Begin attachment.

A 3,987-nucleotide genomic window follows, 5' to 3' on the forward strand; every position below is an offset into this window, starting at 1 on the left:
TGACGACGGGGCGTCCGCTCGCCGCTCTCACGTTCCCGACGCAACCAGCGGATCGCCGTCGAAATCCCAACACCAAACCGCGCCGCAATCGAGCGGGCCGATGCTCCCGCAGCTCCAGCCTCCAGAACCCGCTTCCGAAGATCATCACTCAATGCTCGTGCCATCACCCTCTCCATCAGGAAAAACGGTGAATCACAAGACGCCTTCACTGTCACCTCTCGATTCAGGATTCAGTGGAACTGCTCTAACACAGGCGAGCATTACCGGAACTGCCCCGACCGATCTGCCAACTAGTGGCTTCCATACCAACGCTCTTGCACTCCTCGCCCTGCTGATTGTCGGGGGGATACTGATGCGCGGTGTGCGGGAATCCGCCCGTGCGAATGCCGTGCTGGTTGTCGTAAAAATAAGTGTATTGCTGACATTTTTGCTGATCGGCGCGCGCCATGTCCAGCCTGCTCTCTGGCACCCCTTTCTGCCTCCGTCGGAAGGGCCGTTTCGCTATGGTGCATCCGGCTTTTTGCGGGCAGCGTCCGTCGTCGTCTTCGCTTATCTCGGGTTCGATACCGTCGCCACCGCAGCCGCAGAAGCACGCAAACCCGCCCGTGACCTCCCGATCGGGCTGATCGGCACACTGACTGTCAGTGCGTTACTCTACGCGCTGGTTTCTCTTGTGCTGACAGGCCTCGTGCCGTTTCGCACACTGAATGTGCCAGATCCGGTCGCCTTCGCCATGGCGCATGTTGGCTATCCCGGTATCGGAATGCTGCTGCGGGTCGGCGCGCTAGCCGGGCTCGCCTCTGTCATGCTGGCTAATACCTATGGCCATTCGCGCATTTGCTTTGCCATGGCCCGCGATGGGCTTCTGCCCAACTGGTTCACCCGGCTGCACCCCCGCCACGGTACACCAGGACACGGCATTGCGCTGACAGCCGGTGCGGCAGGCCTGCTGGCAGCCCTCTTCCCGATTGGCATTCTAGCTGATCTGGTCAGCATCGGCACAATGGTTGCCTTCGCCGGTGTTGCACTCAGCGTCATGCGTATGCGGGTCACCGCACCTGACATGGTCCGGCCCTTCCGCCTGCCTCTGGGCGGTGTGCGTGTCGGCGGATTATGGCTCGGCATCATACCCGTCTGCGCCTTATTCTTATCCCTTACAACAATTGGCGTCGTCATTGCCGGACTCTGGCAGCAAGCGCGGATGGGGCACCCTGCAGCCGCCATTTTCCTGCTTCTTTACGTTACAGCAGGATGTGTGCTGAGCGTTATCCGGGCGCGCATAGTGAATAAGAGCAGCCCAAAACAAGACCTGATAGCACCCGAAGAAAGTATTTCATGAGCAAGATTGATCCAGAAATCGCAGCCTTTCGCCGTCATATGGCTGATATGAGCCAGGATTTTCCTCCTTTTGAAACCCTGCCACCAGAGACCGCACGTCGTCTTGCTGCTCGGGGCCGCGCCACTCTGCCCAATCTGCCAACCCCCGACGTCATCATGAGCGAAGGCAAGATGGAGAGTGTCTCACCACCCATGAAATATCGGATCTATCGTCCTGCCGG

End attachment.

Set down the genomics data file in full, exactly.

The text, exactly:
A 3,987-nucleotide genomic window follows, 5' to 3' on the forward strand; every position below is an offset into this window, starting at 1 on the left:
TGACGACGGGGCGTCCGCTCGCCGCTCTCACGTTCCCGACGCAACCAGCGGATCGCCGTCGAAATCCCAACACCAAACCGCGCCGCAATCGAGCGGGCCGATGCTCCCGCAGCTCCAGCCTCCAGAACCCGCTTCCGAAGATCATCACTCAATGCTCGTGCCATCACCCTCTCCATCAGGAAAAACGGTGAATCACAAGACGCCTTCACTGTCACCTCTCGATTCAGGATTCAGTGGAACTGCTCTAACACAGGCGAGCATTACCGGAACTGCCCCGACCGATCTGCCAACTAGTGGCTTCCATACCAACGCTCTTGCACTCCTCGCCCTGCTGATTGTCGGGGGGATACTGATGCGCGGTGTGCGGGAATCCGCCCGTGCGAATGCCGTGCTGGTTGTCGTAAAAATAAGTGTATTGCTGACATTTTTGCTGATCGGCGCGCGCCATGTCCAGCCTGCTCTCTGGCACCCCTTTCTGCCTCCGTCGGAAGGGCCGTTTCGCTATGGTGCATCCGGCTTTTTGCGGGCAGCGTCCGTCGTCGTCTTCGCTTATCTCGGGTTCGATACCGTCGCCACCGCAGCCGCAGAAGCACGCAAACCCGCCCGTGACCTCCCGATCGGGCTGATCGGCACACTGACTGTCAGTGCGTTACTCTACGCGCTGGTTTCTCTTGTGCTGACAGGCCTCGTGCCGTTTCGCACACTGAATGTGCCAGATCCGGTCGCCTTCGCCATGGCGCATGTTGGCTATCCCGGTATCGGAATGCTGCTGCGGGTCGGCGCGCTAGCCGGGCTCGCCTCTGTCATGCTGGCTAATACCTATGGCCATTCGCGCATTTGCTTTGCCATGGCCCGCGATGGGCTTCTGCCCAACTGGTTCACCCGGCTGCACCCCCGCCACGGTACACCAGGACACGGCATTGCGCTGACAGCCGGTGCGGCAGGCCTGCTGGCAGCCCTCTTCCCGATTGGCATTCTAGCTGATCTGGTCAGCATCGGCACAATGGTTGCCTTCGCCGGTGTTGCACTCAGCGTCATGCGTATGCGGGTCACCGCACCTGACATGGTCCGGCCCTTCCGCCTGCCTCTGGGCGGTGTGCGTGTCGGCGGATTATGGCTCGGCATCATACCCGTCTGCGCCTTATTCTTATCCCTTACAACAATTGGCGTCGTCATTGCCGGACTCTGGCAGCAAGCGCGGATGGGGCACCCTGCAGCCGCCATTTTCCTGCTTCTTTACGTTACAGCAGGATGTGTGCTGAGCGTTATCCGGGCGCGCATAGTGAATAAGAGCAGCCCAAAACAAGACCTGATAGCACCCGAAGAAAGTATTTCATGAGCAAGATTGATCCAGAAATCGCAGCCTTTCGCCGTCATATGGCTGATATGAGCCAGGATTTTCCTCCTTTTGAAACCCTGCCACCAGAGACCGCACGTCGTCTTGCTGCTCGGGGCCGCGCCACTCTGCCCAATCTGCCAACCCCCGACGTCATCATGAGCGAAGGCAAGATGGAGAGTGTCTCACCACCCATGAAATATCGGATCTATCGTCCTGCCGG